17: Sir Robert Peel A founder of the modern Conservative Party, Sir Robert Peel served as the UK’s Prime Minister on two separate occasions, 1834--46.
While he served as the UK’s Home Secretary, Peel also helped form the modern police force – and his name is still evoked today, with the terms “bobbies” and “peelers” referring to policemen in England and Ireland, respectively.
7: Carl Jung Another progressive thinker who introduced new strains of psychology to the world, Jung was a Swiss psychiatrist whose Analytic Psychology school of thought pioneered the concept of individuation and self-realisation in the early 1900s. The poems and short stories that he wrote across the 1820s and 1840s essentially invented the modern horror genre, and also helped lay the groundwork for sci-fi and detective stories as we know them today.
9: Fred Astaire In contrast to Mae West (No.3), Fred Astaire was reportedly thrilled to be asked to appear on the .
The concept was for the four Beatles themselves to appear in costume as Sgt.
Pepper’s Lonely Hearts Club Band, surrounded by a gathering of influential people as if they had just performed a concert.
10: Richard Merkin Born in 1938, American painter and illustrator Richard Merkin was enamoured with the early jazz period that flourished in the years before his birth.
Paul Mc Cartney (No.64) introduced Stockhausen’s work to the group, turning John Lennon (No.62) into a fan; Lennon and Yoko Ono even sent the composer a Christmas card in 1969.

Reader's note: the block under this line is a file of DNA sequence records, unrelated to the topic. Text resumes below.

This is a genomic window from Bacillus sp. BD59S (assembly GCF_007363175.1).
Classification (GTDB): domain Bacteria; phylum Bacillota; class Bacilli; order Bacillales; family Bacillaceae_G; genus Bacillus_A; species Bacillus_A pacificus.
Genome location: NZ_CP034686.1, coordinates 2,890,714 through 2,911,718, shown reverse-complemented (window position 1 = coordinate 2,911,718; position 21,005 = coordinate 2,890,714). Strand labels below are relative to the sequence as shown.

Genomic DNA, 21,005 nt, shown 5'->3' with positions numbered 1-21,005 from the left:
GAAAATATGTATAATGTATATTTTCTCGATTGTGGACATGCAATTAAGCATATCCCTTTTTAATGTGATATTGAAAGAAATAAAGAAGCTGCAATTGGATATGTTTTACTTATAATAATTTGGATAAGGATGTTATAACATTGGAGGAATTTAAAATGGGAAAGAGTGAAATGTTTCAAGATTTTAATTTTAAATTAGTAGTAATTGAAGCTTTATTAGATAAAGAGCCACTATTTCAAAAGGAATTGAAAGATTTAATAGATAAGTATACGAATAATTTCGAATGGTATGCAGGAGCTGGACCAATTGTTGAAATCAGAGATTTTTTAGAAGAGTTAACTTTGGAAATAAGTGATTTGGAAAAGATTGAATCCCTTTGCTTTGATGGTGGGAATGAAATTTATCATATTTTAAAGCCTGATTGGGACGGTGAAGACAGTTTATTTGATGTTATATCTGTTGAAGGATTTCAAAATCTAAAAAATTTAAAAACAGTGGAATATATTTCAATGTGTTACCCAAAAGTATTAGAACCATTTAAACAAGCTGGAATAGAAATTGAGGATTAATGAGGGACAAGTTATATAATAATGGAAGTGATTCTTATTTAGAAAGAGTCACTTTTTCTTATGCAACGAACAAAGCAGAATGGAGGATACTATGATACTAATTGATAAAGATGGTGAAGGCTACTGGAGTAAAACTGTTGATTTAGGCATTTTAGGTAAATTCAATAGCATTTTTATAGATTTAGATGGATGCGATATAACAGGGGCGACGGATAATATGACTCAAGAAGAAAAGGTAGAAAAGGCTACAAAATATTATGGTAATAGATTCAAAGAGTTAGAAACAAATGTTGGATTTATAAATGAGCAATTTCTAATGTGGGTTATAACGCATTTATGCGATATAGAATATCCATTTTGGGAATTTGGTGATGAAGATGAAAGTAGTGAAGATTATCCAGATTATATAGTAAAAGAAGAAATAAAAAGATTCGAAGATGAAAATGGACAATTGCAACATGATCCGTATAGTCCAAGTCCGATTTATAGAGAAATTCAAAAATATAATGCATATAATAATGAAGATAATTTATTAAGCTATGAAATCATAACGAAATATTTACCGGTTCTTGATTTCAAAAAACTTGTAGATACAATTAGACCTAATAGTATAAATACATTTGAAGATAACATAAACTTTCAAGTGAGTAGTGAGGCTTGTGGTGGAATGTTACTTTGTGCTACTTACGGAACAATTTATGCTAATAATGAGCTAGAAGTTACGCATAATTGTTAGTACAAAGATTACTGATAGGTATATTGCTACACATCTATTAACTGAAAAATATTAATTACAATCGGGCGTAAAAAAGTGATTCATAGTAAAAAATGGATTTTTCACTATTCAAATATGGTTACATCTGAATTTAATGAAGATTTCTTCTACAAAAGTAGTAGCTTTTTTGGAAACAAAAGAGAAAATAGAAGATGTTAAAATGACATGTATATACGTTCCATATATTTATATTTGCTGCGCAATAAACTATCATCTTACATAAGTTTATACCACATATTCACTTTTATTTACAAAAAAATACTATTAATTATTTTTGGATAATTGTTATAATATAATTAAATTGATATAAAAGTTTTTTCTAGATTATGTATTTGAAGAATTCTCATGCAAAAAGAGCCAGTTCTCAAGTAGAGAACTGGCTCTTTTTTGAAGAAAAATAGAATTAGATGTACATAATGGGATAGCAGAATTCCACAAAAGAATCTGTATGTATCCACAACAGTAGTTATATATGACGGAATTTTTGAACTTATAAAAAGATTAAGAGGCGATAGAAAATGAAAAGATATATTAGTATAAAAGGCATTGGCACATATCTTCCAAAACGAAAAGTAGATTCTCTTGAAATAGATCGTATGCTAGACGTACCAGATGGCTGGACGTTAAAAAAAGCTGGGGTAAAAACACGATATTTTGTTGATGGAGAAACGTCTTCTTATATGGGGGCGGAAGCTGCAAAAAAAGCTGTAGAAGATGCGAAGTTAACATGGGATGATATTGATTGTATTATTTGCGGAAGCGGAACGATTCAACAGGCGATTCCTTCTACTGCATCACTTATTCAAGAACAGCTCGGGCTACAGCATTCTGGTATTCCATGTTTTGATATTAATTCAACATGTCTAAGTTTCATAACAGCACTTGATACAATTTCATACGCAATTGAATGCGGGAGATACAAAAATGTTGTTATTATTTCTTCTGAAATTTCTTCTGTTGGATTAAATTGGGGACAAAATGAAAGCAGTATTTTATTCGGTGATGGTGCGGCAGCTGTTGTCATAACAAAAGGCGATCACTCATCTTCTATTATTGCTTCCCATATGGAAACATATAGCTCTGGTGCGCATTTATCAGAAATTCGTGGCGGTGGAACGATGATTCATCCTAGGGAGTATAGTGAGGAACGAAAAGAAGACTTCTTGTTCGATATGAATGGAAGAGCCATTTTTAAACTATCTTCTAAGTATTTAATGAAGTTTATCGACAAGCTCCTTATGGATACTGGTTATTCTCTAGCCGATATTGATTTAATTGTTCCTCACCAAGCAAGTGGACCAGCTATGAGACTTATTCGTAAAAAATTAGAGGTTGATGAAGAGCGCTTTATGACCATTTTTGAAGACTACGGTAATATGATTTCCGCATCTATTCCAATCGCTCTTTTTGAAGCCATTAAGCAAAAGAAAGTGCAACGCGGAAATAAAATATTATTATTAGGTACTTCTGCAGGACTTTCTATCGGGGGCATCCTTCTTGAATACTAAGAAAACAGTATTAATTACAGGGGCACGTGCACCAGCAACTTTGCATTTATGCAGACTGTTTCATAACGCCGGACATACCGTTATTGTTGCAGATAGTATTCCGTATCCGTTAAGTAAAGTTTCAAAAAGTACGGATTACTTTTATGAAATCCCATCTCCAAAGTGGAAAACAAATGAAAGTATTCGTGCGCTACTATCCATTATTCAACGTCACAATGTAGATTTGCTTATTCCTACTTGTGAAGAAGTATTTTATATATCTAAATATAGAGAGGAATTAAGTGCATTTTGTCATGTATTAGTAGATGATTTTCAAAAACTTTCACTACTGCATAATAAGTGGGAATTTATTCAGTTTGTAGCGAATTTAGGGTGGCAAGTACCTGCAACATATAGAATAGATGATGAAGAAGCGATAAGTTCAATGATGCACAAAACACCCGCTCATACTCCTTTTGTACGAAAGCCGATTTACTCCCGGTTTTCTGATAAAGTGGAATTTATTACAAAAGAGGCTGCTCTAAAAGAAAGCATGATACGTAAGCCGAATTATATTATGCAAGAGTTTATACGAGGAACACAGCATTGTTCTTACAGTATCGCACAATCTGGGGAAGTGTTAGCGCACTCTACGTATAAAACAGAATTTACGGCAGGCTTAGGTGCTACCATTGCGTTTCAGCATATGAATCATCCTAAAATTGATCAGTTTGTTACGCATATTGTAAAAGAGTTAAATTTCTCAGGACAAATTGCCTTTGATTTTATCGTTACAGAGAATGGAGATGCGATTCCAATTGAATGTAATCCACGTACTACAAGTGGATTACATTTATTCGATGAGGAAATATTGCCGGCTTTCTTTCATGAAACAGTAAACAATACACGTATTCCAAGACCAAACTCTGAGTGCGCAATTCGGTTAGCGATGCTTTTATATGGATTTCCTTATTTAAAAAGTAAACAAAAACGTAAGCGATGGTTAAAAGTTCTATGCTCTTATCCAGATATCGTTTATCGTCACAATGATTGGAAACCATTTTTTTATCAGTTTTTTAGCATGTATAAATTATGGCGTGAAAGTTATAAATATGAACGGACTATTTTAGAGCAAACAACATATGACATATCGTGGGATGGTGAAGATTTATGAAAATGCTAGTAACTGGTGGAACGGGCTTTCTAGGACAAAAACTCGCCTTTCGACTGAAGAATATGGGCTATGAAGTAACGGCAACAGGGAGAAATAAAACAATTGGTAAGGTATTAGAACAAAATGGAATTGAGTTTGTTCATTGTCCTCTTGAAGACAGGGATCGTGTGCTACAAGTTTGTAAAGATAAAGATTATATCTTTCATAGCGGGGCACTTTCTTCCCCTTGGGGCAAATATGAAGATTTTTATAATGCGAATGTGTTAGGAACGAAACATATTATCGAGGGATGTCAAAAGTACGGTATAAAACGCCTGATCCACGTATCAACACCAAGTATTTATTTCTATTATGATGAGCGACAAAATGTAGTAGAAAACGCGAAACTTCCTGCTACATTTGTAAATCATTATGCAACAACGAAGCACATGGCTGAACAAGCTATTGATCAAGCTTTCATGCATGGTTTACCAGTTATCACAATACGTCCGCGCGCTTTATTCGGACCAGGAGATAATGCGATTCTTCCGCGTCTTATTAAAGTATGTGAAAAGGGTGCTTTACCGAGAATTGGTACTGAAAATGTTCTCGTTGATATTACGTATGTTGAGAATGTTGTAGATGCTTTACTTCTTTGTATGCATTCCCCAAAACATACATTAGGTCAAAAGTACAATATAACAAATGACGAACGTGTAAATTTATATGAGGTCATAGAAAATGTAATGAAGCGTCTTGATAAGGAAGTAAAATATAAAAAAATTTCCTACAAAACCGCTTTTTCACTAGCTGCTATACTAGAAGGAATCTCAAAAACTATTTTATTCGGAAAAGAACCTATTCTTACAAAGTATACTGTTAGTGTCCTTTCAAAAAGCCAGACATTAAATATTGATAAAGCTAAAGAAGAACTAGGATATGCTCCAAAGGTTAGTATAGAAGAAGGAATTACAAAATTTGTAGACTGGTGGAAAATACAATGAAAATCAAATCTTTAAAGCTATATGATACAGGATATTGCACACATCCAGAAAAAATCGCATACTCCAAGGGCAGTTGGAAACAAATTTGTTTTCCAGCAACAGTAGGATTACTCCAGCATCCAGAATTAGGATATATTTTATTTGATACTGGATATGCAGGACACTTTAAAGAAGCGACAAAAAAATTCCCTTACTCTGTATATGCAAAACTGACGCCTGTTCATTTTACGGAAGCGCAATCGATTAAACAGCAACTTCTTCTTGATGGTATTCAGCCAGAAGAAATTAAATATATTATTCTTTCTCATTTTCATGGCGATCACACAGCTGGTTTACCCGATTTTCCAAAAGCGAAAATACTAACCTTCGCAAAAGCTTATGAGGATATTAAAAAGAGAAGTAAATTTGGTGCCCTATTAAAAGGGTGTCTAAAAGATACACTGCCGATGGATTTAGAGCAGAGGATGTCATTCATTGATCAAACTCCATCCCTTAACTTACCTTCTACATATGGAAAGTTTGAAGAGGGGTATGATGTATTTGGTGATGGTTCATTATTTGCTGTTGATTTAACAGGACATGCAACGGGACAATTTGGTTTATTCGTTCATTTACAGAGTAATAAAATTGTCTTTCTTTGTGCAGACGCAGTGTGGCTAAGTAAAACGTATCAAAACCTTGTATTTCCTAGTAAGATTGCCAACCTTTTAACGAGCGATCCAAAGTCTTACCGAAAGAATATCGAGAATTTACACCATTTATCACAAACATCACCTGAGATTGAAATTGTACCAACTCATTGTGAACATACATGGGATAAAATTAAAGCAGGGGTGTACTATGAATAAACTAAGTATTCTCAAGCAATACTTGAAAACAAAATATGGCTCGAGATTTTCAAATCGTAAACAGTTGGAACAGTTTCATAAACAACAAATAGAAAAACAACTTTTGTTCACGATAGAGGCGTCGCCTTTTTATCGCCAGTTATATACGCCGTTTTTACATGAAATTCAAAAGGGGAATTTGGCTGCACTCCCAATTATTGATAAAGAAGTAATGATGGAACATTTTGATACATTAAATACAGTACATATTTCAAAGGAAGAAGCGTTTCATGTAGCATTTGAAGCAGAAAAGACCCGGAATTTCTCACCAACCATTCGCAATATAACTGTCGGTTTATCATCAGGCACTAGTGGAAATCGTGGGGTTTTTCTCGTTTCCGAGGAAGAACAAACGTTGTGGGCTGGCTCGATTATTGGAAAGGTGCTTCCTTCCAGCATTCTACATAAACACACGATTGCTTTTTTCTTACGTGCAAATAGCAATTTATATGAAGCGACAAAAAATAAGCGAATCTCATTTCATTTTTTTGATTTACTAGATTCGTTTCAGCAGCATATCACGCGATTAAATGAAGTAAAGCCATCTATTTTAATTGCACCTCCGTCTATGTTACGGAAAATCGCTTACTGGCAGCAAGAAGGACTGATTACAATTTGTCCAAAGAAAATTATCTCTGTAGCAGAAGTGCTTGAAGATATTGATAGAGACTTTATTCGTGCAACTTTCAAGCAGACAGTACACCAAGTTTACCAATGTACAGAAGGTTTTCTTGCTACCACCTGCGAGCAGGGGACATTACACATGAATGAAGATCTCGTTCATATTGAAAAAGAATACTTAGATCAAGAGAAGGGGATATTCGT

From Paul Mc Cartney’s original concept to the final design, staged by British pop artist Peter Blake and his then wife, Jann Haworth, it’s not just an album cover, but a dazzling display of modern art that defines its era.
Not only a groundbreaking design for the time, the artwork also broke the bank, costing almost £3,000 to create – well over £50,000 in today’s money and more than any other pop album sleeve at that time.
It was with George Harrison (No.65), however, that Dylan struck up the longest-lasting friendship; the two played together often in the years that followed, forming The Traveling Wilburys and guesting on each other’s projects.
, and here the 19th-century illustrator, whose own style was influenced by Japanese woodcutting, takes a position not too far away from Oscar Wilde (No.41), Beardsley’s contemporary in the Aesthetic movement.
A total of 58 different people are depicted on the final artwork.